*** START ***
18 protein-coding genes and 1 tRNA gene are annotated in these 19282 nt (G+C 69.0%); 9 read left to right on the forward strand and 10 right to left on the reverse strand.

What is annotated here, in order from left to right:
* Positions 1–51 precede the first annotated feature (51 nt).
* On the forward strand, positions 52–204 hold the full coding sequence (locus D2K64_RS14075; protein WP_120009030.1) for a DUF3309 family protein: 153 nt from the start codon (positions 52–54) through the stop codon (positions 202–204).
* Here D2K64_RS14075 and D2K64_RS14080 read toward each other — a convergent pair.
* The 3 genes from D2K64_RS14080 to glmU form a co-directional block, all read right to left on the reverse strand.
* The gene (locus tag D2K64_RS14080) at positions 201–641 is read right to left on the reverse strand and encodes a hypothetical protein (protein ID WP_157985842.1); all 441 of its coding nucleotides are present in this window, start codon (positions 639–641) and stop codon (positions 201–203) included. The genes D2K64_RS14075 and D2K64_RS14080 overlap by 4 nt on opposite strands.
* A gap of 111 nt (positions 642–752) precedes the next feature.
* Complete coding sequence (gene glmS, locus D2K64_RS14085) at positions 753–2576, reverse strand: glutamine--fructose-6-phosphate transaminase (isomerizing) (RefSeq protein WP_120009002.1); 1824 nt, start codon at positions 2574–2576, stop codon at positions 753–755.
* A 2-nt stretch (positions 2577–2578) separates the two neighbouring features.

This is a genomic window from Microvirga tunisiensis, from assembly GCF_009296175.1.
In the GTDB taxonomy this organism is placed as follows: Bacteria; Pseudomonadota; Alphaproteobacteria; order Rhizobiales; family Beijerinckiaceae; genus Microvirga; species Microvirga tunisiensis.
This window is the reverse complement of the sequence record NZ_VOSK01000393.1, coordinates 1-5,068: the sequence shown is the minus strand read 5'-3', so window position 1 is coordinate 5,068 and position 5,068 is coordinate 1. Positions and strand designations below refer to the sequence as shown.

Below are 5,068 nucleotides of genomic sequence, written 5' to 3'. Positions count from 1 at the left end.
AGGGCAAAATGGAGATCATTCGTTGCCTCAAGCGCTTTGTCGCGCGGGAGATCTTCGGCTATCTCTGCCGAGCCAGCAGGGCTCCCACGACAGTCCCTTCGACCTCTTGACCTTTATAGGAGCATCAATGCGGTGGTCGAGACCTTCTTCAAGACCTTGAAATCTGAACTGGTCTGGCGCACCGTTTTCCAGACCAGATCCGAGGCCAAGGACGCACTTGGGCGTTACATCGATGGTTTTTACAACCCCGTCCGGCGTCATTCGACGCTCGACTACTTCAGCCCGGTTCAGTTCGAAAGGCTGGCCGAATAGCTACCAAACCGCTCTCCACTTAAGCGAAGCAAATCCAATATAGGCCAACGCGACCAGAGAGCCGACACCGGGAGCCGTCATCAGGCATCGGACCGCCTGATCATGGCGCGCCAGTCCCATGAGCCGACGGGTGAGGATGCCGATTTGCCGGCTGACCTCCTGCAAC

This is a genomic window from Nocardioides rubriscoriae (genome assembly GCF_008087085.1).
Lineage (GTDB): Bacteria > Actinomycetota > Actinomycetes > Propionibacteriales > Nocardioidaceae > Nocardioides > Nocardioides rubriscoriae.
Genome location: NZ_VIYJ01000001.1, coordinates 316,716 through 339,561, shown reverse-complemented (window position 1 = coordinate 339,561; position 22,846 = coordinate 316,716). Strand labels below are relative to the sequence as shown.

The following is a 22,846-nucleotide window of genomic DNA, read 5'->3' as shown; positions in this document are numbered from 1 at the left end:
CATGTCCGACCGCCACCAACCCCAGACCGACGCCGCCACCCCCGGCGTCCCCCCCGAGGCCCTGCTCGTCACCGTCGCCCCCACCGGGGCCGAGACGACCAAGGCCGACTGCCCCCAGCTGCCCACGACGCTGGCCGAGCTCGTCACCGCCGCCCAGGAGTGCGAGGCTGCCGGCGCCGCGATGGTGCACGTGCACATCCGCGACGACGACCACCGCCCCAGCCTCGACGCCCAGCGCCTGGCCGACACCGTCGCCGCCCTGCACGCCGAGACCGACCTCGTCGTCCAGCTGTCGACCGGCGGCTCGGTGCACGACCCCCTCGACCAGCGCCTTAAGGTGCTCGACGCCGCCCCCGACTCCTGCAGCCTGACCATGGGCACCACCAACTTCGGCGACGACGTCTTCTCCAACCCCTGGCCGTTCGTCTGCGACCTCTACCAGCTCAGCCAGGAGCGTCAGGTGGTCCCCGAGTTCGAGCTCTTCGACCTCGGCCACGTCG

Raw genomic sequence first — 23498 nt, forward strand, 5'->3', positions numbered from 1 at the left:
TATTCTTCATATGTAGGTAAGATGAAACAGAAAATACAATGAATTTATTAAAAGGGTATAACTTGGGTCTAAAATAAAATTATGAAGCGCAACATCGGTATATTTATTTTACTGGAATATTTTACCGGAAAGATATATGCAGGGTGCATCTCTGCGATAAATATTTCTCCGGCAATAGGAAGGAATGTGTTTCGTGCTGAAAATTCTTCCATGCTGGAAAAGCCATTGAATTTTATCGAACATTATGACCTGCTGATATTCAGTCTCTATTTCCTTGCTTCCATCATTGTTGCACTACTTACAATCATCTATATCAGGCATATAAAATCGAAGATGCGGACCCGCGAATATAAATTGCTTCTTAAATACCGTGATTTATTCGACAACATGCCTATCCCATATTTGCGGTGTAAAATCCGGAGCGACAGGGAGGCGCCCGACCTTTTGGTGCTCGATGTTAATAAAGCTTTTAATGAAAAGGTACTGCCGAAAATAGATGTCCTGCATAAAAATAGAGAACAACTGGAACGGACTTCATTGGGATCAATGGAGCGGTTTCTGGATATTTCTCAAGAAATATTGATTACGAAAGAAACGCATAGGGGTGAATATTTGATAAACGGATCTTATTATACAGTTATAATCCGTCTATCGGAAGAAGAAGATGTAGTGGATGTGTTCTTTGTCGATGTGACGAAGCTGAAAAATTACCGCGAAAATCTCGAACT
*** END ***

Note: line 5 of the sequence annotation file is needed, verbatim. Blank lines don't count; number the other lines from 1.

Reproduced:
* Here D2K64_RS14075 and D2K64_RS14080 read toward each other — a convergent pair.